The best way to deal with hematoma is not to have them in the first place. Something that is best approached for a passion to minimize bruising, bleeding, and swelling after surgery. My photographic documentation of my patients' progression of healing after surgery has permitted me to analyze my techniques and evolve them over the years such that hematomas are quite rare in my practice, but they can happen. Although no doctor can promise no risk for this complication, lowering the chances are a reasonable and achievable goal.

The main point is how much Bruising with Gynecomastia Surgery can be minimized by methodology. Examples shown are typical for my patients. You can see many other examples on my site. Less bruising means less swelling and can translate to a faster recovery. Not all doctors show how their methods evolve after surgery. Sometimes you can get a glimpse on a forum like this.

Hope this helps,

Michael Bermant, MD
Learn More About Revision Gynecomastia and Chest Surgery

There are additional details on this post: Brazil Gynecomastia Forum - Hematoma Drained - What to Expect? Can I Send Photos

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Here are my questions:
1.            Is it normal to have this lumpy mass, even after I had all the clotted blood cleaned out (surgically, when the hematoma was opened, drained and no bleeding source was found).

Typically it is quite rare to find a bleeding source for any hematoma unless the problem is evaluated shortly after the bleeding starts. Yes, such collections can occur in the operating room during surgery itself, when there is the greatest chance of actually seeing the problem, solving it, and achieving the best result removing the blood before it permeates throughout the tissue planes causing bruising. Drainage typically removes as much excess blood collection as possible. However, it does not address blood that has stained or migrated as any bruise evolves.


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2.            Can this lumpy mass under the areola be a big scar from a resolved hematoma?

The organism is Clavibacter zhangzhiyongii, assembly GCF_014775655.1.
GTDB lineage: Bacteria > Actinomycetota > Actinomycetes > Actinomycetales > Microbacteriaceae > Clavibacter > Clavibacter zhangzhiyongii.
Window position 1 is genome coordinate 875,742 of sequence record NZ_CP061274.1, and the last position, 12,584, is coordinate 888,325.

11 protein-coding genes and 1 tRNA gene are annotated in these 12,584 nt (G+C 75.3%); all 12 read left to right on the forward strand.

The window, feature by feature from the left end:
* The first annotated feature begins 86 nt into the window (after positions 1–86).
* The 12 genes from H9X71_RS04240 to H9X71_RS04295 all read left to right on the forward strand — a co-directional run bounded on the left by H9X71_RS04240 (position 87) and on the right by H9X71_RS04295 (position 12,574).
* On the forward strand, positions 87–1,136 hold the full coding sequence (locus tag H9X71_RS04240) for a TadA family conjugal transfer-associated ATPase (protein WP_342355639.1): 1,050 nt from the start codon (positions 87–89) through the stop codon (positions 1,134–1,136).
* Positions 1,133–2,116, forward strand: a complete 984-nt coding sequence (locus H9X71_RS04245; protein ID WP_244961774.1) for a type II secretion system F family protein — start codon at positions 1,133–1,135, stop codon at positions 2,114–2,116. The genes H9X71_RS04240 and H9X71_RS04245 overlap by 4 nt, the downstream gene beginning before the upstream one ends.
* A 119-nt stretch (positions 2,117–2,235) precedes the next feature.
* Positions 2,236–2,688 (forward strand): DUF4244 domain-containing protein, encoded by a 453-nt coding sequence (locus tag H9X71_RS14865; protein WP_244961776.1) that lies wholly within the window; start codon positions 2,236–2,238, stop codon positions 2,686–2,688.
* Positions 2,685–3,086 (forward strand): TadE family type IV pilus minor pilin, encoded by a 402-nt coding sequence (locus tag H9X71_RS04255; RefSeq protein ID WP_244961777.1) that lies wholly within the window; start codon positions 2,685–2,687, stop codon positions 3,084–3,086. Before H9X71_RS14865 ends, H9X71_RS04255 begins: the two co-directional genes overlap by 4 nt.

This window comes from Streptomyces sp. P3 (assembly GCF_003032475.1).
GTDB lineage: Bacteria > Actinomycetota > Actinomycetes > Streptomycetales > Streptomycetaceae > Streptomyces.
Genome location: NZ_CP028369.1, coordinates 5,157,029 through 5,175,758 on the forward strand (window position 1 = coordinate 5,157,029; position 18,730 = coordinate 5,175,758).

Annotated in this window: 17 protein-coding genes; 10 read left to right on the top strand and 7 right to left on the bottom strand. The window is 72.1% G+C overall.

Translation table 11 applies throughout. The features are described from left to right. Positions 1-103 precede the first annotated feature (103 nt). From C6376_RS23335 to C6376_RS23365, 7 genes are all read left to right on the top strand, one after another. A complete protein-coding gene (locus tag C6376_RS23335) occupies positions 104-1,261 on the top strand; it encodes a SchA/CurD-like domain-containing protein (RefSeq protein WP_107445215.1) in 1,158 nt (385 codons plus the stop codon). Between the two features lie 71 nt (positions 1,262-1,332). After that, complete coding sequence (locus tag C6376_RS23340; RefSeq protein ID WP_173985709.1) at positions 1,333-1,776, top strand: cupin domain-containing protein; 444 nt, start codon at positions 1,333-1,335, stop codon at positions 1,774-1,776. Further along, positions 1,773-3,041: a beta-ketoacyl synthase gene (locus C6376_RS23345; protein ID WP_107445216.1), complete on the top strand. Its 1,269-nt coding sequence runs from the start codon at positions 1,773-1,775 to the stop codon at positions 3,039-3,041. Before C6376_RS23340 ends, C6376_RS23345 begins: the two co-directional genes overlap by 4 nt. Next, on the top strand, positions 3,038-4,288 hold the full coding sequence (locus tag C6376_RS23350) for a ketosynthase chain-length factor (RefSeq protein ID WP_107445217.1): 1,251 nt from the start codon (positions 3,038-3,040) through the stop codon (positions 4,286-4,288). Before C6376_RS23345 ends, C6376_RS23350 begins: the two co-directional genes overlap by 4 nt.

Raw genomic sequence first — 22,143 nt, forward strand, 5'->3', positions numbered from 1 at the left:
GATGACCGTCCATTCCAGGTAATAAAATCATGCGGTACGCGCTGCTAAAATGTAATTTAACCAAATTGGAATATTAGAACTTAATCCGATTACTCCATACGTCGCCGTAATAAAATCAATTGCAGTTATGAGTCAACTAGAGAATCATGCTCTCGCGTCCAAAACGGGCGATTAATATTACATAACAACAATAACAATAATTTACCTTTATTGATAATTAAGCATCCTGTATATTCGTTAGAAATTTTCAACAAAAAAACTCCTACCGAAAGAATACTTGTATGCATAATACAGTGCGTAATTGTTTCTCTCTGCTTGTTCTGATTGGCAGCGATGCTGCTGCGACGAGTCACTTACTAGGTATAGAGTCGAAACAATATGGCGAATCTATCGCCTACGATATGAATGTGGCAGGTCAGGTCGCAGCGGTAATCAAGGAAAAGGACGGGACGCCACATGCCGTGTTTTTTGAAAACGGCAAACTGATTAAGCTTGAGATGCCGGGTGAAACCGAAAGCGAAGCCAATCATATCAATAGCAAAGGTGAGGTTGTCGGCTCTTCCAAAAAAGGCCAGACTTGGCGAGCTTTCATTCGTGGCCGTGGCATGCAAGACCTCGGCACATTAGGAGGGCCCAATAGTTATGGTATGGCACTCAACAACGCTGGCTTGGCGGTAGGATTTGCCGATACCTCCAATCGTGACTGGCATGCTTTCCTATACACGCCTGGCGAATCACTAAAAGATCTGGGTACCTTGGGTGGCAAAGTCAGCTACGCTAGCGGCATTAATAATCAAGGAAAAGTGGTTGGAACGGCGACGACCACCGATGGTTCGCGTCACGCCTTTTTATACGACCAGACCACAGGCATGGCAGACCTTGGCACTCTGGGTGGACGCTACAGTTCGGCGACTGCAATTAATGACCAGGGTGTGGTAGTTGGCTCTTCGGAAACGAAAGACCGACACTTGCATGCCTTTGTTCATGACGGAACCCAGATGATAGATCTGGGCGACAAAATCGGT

See answer above about Puffy Nipple Complication where excess firmness tissue can be residual gland, scar, or resolved hematoma (a scar in of itself).


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3.            After the hematoma removal, the consistency of the empty area (where the clotted blood was) was not supposed to be “jelly like” as I thought it was going to be?

The term “jelly like” applies to the the consistency of clotted blood. Normal tissue in the male chest does not have that consistency.

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4.            Is this firm something to be expected? I mean, is it the typical course of events after development of a hematoma following a gynecomastia surgery?

Please see prior posts above for answer. 


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5.            Can it be more blood (or any other fluid) re-accumulating? Or just remaining of clotted blood that will eventually liquefy by itself?

Hematoma can recur. That is why I preferred closely monitoring the rare hematoma complications I saw. The liquefaction process is how the body breaks down blood, dissolving it to be absorbed.

Prevention, again, is the best option. That is why I was so meticulous with my surgical technique and stress patient education so heavily to minimize such issues.

You are welcome to join our discussion, share your experiences and help others by explaining what happened. Posting pictures can help track the current problem and how tissues evolve over time. A few views are just not enough to show the details needed. That is why I evolved my Standard Pictures for Revision Gynecomastia Surgery which picks up subtle problems. Posting sequential photographs can track improvement or loss of progress. Even more critical for movement are Standard Gynecomastia Videos

Hope this helps,

Michael Bermant, MD
Retired Plastic Surgeon
Learn More About Revision Gynecomastia and Chest Surgery
Michael Bermant, MD
Retired Plastic Surgeon
Surgical Sculptor, Artist, Creative Thinker, Problem Solver
Plastic Surgery